Except instead a samurai sword-wielding Bride, we have our MPs in Parliament rejecting a Constitutional Amendment Bill that would have led to the creation of a Special Tribunal to investigate, prosecute and punish perpetrators of the Post-Election violence.
The cries among wanainchi: ‘Wapeleke Hague!’ seem to have finally caught the ears of parliamentarians.
Unfortunately, the Hague is not Hades. Neverthless it is still my honest belief that anyone who was in any way involved in the commission of the atrocities during our post election era deserves to go straight to hell.!(pardon my french).
However, the reality of the situation is that it will be virtually impossible to have our perpetrators of crimes against humanity prosecuted and punished at the ICC. This is because Kenya, unlike most war-torn African nations that have sent their criminals to the Hague, has national mechanisms that could have been put in place to bring all such criminals to justice.
Access to the Hague is not automatic even in cases as serious as Kenya’s. Access can only be granted on one of three grounds:
i) A referral by the UN Security Council through a resolution (as was the case with Sudan and the Democratic Republic of Congo);
ii) A referral by a government (such as the cases in Central African Republic and Northern Uganda); or
iii) Initiation of an investigation by the Prosecutor mero motu — on his own authority (no case so far).
Even assuming that Kenya somehow finds a way to have its case heard at the Hague, we must bear in mind that the ICC is a criminal court just like any other and we all know that criminal proceedings take ages before any sort of justice prevails.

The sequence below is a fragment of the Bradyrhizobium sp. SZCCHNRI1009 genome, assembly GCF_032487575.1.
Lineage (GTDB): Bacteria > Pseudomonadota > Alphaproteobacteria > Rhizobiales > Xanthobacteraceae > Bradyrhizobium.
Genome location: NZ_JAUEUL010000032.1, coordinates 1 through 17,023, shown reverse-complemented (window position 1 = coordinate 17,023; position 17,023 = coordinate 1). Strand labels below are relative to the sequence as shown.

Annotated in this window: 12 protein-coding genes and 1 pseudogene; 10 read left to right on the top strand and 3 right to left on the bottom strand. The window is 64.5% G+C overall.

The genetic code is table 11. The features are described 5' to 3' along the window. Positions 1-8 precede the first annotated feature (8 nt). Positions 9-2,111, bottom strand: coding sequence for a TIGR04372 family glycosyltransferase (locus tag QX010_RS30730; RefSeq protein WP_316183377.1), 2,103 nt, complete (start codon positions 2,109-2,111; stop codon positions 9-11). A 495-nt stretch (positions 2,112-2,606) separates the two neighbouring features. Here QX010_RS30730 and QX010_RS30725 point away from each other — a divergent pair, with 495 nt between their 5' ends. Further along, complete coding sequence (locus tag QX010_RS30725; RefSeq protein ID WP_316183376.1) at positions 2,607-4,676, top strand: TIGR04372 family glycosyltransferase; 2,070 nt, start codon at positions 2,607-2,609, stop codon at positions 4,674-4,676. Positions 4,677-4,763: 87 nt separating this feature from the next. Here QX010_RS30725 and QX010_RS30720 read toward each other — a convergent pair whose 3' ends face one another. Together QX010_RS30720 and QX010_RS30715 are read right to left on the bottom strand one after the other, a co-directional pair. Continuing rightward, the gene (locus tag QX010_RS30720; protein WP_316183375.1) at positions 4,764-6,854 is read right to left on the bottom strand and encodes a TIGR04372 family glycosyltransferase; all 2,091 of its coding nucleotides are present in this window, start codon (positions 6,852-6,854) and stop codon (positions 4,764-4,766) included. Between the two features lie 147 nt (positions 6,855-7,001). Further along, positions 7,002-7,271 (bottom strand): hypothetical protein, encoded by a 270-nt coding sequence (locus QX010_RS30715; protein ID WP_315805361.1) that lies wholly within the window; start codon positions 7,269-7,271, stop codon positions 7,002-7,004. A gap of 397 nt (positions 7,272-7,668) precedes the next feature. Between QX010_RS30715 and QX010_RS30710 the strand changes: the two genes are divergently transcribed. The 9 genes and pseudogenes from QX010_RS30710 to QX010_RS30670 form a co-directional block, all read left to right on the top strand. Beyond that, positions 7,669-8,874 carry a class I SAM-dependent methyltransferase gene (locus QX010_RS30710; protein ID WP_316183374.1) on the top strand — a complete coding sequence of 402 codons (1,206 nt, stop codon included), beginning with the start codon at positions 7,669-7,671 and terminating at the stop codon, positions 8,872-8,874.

So once again, I ask, why were we SO eager to have our despicable hate-mongering warlords sent to the ICC? I understand that we wanted to have our “leaders” punished for their heinous crimes in a neutral setting where they have no immunity or means of manipulating the system and finding loopholes to escape prosecution.
BUT, I still dont see why we couldnt have insisted on having ONE impartial Kenyan Tribunal made up of members from all branches of government as well as members of the public. This body would combine the powers and duties of the would-be Special Tribunal and a Truth, Justice and Reconciliation Commission. Such a body would not merely be charged with bringing post-election criminals to justice. It would also seek to “promote accountability and end impunity in order to build a new society based upon respect for human dignity, democracy and the rule of law.”
Sending Kenyan criminals to the Hague (if it is at all possible) would only serve as a deterrent for those would-be individuals inciting ethnic violence but it does not tackle the root causes of the ethnic tensions in Kenya which hardly started in 2007.